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I do have another question. The furnace ductwork in the basement is rectangular, including the cold air return, measuring 15"X08" with circular 06" duct going to each room. The rectangular ductwork is appx. fifty feet in length coming out of one side of the furnace and appx. fifteen feet in length coming out the other side. The circular ductwork coming out of it is appx. fifteen feet in length on each side. None of it is insulated. Is this size ductwork old technology? Should I replace it also? I know that insulated ductwork, both rectangular and circular is out there because I worked in the construction trades for almost forty years, mostly in the commerical and industrial sectors, and I've seen it everywhere. Should I go with firm or flexible on the circular duct? I think the firm would offer less resistance to the flow of air and be easier to clean if necessary. I can remove the existing ductwork and install the new ductwork myself since I'm retired and have all the time in the world. There's no question that I'll install the ductwork properly. Will different makes and models of furnaces require different shapes and sizes of ductwork?

    Bookmark   August 26, 2012 at 10:59PM
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You said, " I don't want to use a heat pump for the higher winter temperatures and then have to depend on a gas furnace for the colder temperatures."

I certainly can't argue that point as I do not know your reasoning. That said, I trust you do realize that the setup is seamless. You simply "tell" your thermostat once at what temps you want gas heat and what temps you want heat pump.

Set and forget.

    Bookmark   August 27, 2012 at 8:17PM
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With thermostat technology available now it is very easy to have full control of what type of heat you are using and when. The stats use an outdoor temp sensor and can be set to run the heat pump in one set of temperatures and the alternate source at other temps and also run one or the other or both depending on the temperature so you can get the best bang for your heating buck.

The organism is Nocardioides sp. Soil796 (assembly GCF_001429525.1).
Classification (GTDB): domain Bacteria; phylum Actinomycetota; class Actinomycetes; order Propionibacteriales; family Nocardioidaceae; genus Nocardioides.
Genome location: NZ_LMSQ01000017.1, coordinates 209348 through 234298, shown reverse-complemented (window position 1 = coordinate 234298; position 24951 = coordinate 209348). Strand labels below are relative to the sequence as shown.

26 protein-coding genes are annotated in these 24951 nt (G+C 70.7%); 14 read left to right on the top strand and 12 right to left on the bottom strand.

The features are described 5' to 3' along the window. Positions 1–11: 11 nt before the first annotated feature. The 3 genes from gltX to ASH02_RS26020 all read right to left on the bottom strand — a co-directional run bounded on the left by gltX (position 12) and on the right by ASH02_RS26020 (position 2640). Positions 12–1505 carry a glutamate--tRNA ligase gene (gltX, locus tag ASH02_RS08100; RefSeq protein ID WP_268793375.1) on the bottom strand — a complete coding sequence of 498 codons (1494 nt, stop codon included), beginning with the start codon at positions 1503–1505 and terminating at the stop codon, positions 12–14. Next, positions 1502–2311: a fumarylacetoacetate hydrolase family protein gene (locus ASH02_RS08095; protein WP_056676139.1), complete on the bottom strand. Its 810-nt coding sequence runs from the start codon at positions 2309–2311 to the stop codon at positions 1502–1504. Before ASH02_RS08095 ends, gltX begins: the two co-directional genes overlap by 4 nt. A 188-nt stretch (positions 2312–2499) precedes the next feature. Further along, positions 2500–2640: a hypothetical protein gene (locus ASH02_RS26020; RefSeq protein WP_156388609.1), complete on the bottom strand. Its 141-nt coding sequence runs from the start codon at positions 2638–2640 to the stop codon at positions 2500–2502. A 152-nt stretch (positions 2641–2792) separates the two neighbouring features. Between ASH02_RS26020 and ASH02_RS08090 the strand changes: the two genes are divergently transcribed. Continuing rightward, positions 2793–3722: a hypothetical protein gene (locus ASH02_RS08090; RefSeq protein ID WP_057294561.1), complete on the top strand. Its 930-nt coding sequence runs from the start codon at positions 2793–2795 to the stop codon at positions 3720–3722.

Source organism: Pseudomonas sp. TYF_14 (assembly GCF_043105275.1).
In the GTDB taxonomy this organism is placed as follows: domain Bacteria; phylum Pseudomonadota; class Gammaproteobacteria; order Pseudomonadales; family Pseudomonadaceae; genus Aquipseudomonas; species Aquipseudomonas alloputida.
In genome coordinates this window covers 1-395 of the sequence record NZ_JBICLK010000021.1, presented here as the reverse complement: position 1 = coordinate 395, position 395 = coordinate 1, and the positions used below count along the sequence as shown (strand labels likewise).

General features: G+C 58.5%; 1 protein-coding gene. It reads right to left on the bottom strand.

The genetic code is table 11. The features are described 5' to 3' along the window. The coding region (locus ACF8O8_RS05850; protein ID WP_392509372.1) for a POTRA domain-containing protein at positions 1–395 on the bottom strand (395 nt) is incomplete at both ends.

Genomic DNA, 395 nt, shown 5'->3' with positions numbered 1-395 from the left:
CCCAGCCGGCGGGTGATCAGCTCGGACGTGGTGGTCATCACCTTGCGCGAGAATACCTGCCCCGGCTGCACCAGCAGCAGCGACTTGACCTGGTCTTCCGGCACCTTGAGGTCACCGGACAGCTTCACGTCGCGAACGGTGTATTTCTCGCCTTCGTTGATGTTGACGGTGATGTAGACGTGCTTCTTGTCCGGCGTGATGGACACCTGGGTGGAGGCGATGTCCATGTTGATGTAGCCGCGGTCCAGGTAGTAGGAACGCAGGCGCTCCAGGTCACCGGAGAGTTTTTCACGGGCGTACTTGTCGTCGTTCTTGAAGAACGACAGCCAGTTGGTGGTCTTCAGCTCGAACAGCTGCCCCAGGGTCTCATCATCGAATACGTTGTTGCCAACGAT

If its above 35 degrees my heat strips are totally locked out unless there is an unlikely defrost needed. If it is below 35 the stat will run the heat pump and stage in strips as needed down to I believe 10 degrees the heat pump is deactivated and it only operates on the heat strips until the temperature comes back up outside. This allows seamless control with no need to get up and make any adjustments other than picking the temperature you want inside the home.

The stat can still be manually set to emergency heat or auto mode just like the old systems.

If gas prices shoot up you can set the pump to run on down to whatever temp you want say 10 degrees or not even shut off at all. If gas prices drop you can have the heat pump locked out totally or at say 40 degrees.

It sounds like it might be worthwhile to check into or start considering upgrading the whole system but until then a fan motor and or capacitor isn't a massive undertaking or expense.

BTW at temps above 30 degrees a heat pumps efficiency really ramps up.

    Bookmark   August 27, 2012 at 11:41PM
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Hello saltidawg,

You'll have to excuse my ignorance. I wasn't aware that a single unit heat pump/gas furnace was available but as a result of your post I went online and discovered that they were. I haven't researched the issue as of yet but I will do so. I'm going to start another thread that deals with the issue to see if there are any people out there watching this forum who have had experience with one. I think I'll start a second new thread dealing with "instant on" water heaters as I'm going to replace my hot water heater also, which is currently a natural gas model. I'll be researching a whole house natural gas instant on water heater as I don't want to have to install one for each bathroom and one for the kitchen.Thank you again for your assistance.